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Hershey Bars, Global Warming and Deforestation: a Sweet New Policy

As I rode on the train back to Washington today, The Hershey Company announced its strengthened commitment to zero deforestation for all the palm oil it uses. This is another of the welcome corporate statements, over the last several months and indeed the last few days, that have recognized business’ responsibilities to reduce the damage that they cause to the climate. Read More

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Misleading New York Times Op-Ed on Forests, but Real Progress on Ending Deforestation

I’m in New York City for the United Nations Climate Summit, and it’s an important week for tropical forests and the global climate. Read More

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Fall of the Oil Curtain: Palm Oil Manifesto Group Announce Forest Clearing Moratorium

The late summer and fall of 1989 marked the beginning of the end for the Soviet Union and communism in Europe. Mass movements of citizens in Poland, Hungary, Romania, and East Germany forced those governments to loosen their grip and open the gates (literally at times) to democracy. A quarter century later, we are seeing a similar toppling of the forces which aim to keep the palm oil industry trapped behind an oil curtain of corporate secrecy and rampant destruction of our forests, peatlands, and atmosphere. Read More

Categories: Tropical Forests  

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Out with Duh-nuts, in with DO-nuts: Two Major Fast Food Brands Tackle Deforestation

Every Tuesday night in college, I would get in my get in my ’87 Tercel and drive 15 miles over winding surface streets and three highways to my destination. Lit up like a Christmas tree, green, red, and white, it was a beacon in a darkened and deserted mall parking lot: Krispy Kreme. Read More

Categories: Tropical Forests  

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Growing Pains: Why Companies Need to Learn to Eat Their Vegetables and Move Beyond GreenPalm Certificates

The Roundtable on Sustainable Palm Oil (RSPO) was formally established in April of 2004, meaning that earlier this year it celebrated its 10th birthday. Happy birthday, RSPO! Yet many companies at the roundtable party want the RSPO to stay just the way it is, without moving towards greater sustainability. Read More

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Not All Forests Are Created Equal: Reforesting the Tropics for People, Biodiversity, and Carbon

Guest Bogger

Sarah Jane Wilson
Ph.D. Candidate, Department of Geography, McGill University

Montreal, Canada

It’s after sunset and getting dark fast. The electricity is out—again—so a single candle casts a small pool of light on my survey papers. Chickens peck around my feet in the dirt-floor kitchen. Wood smoke and mouthwatering wafts of dinner fill the cool Andean air. Read More

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Capitalist Manifesto: Major Palm Oil Companies Try to Rewrite the Book on Forest Conservation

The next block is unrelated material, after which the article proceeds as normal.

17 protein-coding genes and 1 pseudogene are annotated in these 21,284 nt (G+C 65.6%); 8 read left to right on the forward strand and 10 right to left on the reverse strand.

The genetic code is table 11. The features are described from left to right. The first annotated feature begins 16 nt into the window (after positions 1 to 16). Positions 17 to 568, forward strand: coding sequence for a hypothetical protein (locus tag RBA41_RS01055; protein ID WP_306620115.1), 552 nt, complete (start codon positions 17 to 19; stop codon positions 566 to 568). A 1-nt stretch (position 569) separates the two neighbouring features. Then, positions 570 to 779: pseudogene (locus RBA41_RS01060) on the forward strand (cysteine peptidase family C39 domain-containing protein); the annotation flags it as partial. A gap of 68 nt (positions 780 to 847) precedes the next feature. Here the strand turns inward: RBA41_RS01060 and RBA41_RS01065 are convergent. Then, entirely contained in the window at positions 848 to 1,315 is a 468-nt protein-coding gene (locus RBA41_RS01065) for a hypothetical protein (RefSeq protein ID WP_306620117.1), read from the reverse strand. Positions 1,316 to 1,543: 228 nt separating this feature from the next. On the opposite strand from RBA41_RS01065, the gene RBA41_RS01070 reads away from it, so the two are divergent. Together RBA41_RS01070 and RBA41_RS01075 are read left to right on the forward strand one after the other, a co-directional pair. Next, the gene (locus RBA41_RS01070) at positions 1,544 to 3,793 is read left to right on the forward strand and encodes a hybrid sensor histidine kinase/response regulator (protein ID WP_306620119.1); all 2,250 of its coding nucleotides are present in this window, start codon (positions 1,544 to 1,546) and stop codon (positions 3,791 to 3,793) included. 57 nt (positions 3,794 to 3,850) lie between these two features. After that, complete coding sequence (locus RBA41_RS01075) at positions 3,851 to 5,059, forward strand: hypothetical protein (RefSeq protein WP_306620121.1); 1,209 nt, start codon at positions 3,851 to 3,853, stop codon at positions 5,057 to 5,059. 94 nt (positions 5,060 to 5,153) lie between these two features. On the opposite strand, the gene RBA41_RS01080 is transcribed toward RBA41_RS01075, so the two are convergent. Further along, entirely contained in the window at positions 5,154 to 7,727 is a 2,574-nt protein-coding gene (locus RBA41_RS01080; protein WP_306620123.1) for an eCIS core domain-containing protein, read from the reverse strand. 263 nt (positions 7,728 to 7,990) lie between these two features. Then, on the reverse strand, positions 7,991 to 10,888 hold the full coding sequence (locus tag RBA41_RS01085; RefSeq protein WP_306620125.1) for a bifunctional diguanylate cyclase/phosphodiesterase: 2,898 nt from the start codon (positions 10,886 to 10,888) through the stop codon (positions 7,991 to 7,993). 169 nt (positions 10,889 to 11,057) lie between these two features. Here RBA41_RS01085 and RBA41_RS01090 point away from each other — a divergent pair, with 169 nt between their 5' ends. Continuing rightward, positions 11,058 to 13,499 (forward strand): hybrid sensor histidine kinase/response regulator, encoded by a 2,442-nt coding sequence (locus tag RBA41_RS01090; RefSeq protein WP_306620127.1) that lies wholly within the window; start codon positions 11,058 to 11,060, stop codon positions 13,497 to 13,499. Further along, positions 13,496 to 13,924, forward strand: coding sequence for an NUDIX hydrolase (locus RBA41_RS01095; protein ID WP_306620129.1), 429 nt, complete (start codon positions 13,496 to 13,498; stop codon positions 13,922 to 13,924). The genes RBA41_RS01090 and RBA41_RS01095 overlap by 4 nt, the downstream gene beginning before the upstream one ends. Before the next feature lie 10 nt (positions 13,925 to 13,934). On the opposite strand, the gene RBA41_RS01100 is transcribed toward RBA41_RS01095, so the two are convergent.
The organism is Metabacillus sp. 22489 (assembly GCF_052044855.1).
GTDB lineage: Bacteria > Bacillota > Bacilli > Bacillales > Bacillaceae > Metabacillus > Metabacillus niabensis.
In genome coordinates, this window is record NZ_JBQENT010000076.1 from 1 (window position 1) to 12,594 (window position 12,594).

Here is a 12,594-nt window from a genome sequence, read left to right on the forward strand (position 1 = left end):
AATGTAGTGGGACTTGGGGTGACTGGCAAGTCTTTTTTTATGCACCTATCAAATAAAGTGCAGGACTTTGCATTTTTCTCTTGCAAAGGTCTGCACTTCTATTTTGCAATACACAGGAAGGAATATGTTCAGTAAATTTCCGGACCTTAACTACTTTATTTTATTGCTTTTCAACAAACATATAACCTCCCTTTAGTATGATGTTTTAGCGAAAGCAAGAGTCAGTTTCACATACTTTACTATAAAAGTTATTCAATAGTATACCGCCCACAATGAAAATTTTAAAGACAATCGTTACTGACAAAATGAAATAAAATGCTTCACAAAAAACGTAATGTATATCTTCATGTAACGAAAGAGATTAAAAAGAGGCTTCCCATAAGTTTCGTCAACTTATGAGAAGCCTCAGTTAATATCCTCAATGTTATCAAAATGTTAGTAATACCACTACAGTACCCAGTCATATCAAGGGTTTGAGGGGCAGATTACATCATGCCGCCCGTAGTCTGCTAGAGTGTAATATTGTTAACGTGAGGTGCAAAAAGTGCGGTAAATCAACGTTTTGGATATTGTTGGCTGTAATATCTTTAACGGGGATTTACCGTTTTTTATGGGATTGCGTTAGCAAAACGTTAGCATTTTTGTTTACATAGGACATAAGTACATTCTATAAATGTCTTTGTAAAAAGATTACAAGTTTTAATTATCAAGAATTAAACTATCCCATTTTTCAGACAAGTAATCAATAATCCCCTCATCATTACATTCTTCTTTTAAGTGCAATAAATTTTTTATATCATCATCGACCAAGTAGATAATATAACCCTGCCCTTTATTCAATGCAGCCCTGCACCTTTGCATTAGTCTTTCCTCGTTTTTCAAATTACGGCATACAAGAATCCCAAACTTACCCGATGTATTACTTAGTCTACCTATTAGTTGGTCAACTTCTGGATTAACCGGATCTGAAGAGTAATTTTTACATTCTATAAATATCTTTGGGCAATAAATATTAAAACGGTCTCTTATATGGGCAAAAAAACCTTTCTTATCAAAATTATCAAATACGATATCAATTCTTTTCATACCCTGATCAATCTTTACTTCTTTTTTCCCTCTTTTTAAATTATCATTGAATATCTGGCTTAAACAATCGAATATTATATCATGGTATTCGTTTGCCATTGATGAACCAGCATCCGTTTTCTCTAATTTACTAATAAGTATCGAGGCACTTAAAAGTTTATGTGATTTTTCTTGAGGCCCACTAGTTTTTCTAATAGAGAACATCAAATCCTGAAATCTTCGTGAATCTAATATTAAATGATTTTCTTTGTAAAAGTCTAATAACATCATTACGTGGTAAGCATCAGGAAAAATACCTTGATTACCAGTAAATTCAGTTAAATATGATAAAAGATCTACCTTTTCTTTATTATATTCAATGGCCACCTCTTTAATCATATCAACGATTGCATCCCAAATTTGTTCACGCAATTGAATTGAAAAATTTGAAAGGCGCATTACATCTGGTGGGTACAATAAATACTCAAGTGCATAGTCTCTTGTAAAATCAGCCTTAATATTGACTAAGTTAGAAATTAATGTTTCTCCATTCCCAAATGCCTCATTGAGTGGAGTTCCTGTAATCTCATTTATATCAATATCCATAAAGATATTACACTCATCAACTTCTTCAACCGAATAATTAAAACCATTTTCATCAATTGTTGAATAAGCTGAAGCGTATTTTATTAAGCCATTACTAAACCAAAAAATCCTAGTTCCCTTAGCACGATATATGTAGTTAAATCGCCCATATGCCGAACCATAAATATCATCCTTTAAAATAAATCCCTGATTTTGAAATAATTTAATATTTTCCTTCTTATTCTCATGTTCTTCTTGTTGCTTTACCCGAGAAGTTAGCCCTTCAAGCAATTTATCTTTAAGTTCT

The word “manifesto” rarely conjures up positive connotations. That word brings to my mind Karl Marx’s famous tome, at best, and, at worst, images of a bearded man in a remote cabin. Regardless, it’s a word most often associated with people or groups with strongly held convictions trying to shake up the status quo. It is odd then that a group of major palm oil producers and traders should use that term for a recent effort to redefine “sustainable” palm oil. Read More

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Fires in Indonesia and Accountability in Singapore: What to Expect This Summer in Southeast Asia

Last week, an official from Indonesia’s national disaster agency warned that fires from Indonesia are likely to spread haze to Singapore and Malaysia yet again. A year ago in June, air pollution levels in Singapore reached record highs because of these fires. Read More

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10 Reasons, 5 Years: What’s Changed about Deforestation

From time to time we take a look at things we published several years ago, to see whether they’re still up to date. We often need to decide whether to reprint them as is, revise them first, or simply decide to stop using them. This requires figuring out whether the information they contain is still valid, or has become somewhat obsolete in light of new science and recent political developments. Read More

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Deforestation and its Drivers: What Does ALL the Science Say?

Over the years that we’ve worked on reducing the global warming pollution, we’ve delved quite a bit into the scientific studies on what drives tropical deforestation. We’ve looked at major causes, such as palm oil and beef, and tried to keep up with the new literature on deforestation so that our actions and the policies we suggest are based on the latest science. Most recently, this is reflected in our review of cases in which tropical countries have significantly reduced deforestation or even reforested. Now, there’s a new report out that is an important step forward in summarizing what the science – all the science – tells us about the causes of deforestation and what can be done about it.

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